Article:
An Era Ends: United Nations Mission in Sudan

(Khartoum, Sudan): The United Nations Mission in the Sudan (UNMIS) was established by the UN Security Council under Resolution 1590 of 24 March 2005, in response to the signing of the Comprehensive Peace Agreement between the government of the Sudan and the Sudan People’s Liberation Movement on January 9, 2005 in Nairobi, Kenya.

Sudan has seen civil conflict for all but 11 of the years since it became independent on 1 January 1956. Generations of Sudanese have known nothing but the terrible consequences of perennial war.

The latest north-south civil war began in 1983, following the breakdown of the 1972 Addis Ababa agreement. For more than two decades, the Government and the Sudan People’s Liberation Movement/Army (SPLM/A), the main rebel movement in the south, fought over resources, power, the role of religion in the state, and self-determination. Over two million people died, four million were uprooted and some 600,000 people fled the country as refugees.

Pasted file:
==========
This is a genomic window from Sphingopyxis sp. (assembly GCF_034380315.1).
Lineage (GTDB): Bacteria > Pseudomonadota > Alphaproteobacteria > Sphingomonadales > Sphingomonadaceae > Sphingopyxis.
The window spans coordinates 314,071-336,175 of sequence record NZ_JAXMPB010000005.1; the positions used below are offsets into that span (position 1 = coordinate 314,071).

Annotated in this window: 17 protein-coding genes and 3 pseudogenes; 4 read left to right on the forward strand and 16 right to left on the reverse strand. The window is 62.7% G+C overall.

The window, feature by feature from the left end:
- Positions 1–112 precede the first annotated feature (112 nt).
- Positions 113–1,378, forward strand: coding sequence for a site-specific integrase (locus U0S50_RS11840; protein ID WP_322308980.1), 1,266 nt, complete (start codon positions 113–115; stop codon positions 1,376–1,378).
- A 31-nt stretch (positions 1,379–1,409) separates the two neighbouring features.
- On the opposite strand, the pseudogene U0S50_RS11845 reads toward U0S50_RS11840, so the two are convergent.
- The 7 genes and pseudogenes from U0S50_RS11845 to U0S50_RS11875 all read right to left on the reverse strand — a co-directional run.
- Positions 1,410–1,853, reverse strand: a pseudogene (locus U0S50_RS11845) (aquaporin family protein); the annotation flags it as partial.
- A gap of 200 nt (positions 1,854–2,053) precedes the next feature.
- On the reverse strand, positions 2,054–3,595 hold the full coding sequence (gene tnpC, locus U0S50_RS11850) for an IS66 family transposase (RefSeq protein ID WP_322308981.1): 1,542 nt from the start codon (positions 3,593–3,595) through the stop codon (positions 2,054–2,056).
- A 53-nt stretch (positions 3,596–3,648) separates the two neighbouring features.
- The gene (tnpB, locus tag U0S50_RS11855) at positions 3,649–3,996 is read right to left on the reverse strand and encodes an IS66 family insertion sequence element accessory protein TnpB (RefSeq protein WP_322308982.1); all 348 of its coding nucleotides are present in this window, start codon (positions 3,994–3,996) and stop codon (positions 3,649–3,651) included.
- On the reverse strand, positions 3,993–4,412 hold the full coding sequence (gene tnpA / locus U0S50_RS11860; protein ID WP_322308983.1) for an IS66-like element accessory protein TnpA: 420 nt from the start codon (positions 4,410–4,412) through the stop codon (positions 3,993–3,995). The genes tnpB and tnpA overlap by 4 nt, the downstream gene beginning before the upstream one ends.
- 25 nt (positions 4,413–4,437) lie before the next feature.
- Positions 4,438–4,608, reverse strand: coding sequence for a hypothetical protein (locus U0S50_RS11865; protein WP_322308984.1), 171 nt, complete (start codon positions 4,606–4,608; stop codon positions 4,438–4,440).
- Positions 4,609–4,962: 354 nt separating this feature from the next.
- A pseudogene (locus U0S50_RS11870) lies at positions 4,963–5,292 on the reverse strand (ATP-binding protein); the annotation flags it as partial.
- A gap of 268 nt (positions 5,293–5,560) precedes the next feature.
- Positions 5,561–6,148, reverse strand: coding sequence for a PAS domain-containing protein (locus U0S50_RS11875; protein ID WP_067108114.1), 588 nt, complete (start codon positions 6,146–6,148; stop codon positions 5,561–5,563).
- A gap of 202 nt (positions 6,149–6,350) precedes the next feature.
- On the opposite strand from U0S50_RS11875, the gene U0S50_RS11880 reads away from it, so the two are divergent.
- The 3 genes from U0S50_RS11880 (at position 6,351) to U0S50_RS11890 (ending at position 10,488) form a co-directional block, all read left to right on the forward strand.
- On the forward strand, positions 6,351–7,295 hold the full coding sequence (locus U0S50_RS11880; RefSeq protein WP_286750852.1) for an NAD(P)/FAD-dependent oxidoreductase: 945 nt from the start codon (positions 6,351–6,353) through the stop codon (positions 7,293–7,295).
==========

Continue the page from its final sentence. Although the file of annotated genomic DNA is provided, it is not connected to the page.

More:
Over the years, there were many attempts by neighbouring States, concerned donors, other States and the parties themselves to bring peace. One such effort, begun in 1993, was a regional peace initiative under the auspices of the Inter-Governmental Authority on Development (IGAD). The United Nations closely followed and supported the IGAD initiative over the years.

The mission ended its six years of mandated operations the same day South Sudan declared independence, following a CPA-provided referendum on 9 January 2011 that voted overwhelmingly in favour of secession.

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